I am thankful for the little moments with my brother that not many can understand. I think we all have connections with the other person in our friendships, families, relationships but ones with Sammy are so important that it brings a whole new meaning to it. Since we don't have the verbal communication, we have to rely on music, facial expressions, body language, laughs, etc. I'm so happy for the times he and I can share a smile with each other.
I want people to be aware of the fact that the majority of people with Autism aren't just socially awkward - there are a lot more cases where individuals cannot talk, need intense interventions, are not independent, will not get a job, will not live outside their parent's house, are not toilet trained, cannot get themselves dressed, will not go to a regular school, etc. If people do not realize this, then we cannot help those who are affected by Autism.
Autism from a sibling's point of view...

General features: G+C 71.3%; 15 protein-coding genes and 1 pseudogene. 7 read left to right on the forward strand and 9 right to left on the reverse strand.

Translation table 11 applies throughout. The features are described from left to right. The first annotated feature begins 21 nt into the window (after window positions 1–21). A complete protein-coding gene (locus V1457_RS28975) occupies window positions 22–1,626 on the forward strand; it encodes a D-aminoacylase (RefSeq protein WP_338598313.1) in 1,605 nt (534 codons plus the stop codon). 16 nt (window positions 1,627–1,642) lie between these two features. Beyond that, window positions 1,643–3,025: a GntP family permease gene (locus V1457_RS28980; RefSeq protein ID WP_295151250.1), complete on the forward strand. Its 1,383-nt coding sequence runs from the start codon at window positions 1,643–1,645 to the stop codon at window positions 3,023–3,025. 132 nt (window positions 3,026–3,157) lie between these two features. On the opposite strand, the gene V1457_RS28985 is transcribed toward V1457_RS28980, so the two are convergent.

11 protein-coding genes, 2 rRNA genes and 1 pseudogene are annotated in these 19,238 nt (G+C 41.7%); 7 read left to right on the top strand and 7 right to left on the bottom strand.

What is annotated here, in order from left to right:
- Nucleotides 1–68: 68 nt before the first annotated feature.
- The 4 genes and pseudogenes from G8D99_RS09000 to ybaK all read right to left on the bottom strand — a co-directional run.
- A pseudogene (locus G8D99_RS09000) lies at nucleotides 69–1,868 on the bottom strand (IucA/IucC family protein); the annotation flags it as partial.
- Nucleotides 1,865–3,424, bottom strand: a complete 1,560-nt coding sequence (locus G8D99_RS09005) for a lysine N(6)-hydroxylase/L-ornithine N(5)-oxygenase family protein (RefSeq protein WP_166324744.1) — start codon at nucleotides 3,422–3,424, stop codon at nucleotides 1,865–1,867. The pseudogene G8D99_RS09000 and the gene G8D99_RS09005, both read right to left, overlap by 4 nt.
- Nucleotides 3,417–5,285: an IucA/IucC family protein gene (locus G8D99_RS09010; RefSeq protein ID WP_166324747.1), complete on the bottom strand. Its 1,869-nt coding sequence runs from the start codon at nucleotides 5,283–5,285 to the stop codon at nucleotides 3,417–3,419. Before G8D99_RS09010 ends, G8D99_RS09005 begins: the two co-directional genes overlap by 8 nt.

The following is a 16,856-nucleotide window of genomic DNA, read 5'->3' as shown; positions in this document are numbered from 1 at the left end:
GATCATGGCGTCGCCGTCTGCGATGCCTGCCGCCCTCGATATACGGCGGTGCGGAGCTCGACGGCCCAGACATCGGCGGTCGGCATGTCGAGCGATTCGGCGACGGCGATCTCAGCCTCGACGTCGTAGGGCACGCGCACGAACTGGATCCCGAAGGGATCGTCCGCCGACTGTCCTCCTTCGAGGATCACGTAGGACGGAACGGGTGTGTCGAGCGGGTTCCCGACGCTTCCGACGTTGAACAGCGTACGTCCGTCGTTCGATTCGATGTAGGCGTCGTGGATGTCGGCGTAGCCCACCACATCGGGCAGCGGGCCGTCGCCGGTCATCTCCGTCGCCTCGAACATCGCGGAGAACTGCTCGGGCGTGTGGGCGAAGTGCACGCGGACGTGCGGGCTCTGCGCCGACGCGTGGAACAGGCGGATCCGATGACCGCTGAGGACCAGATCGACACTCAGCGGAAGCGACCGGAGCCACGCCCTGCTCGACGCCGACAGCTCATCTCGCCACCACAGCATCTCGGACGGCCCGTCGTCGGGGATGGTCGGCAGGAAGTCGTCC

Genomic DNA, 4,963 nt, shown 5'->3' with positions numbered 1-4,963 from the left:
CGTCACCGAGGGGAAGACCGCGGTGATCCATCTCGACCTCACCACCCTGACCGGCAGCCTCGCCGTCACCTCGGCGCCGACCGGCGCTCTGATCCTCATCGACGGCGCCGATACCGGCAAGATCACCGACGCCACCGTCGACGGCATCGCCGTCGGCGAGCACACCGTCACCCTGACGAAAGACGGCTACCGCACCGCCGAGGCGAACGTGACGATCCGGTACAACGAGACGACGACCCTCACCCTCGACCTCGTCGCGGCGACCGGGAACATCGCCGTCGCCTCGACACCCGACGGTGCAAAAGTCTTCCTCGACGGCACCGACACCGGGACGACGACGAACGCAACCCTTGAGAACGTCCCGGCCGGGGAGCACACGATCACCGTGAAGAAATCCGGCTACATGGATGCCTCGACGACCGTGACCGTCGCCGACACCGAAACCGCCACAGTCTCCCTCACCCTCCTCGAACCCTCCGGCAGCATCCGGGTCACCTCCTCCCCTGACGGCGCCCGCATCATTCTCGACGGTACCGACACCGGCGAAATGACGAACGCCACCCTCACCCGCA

My name is Paige and I am 26 years old. I graduated from Towson University with a Psychology Bachelors Degree and from Johns Hopkins with a Post-Bacc Certificate in Education of Autism and other Pervasive Disorders at . I recently left my job at Kennedy Krieger Institute and began my Master's Degree in Applied Behavior Analysis at University of South Florida. My younger brother, Sammy, is 20 and has Autism. He is non-vocal, unaware of safety, is not toilet trained, cannot get himself dressed, and has difficulty with everyday activities that we all take advantage of. He works harder every single day of his life than anyone I know and he always does it with a smile on his face. He is my true hero and inspiration and because of him, I have dedicated my life to advocating and creating opportunities for individuals with Autism. I hope that I can make him proud and this blog is just a small part of the awareness I hope I can create about Autism and support other siblings impacted by Autism. I love you Sammy - thank you for everything.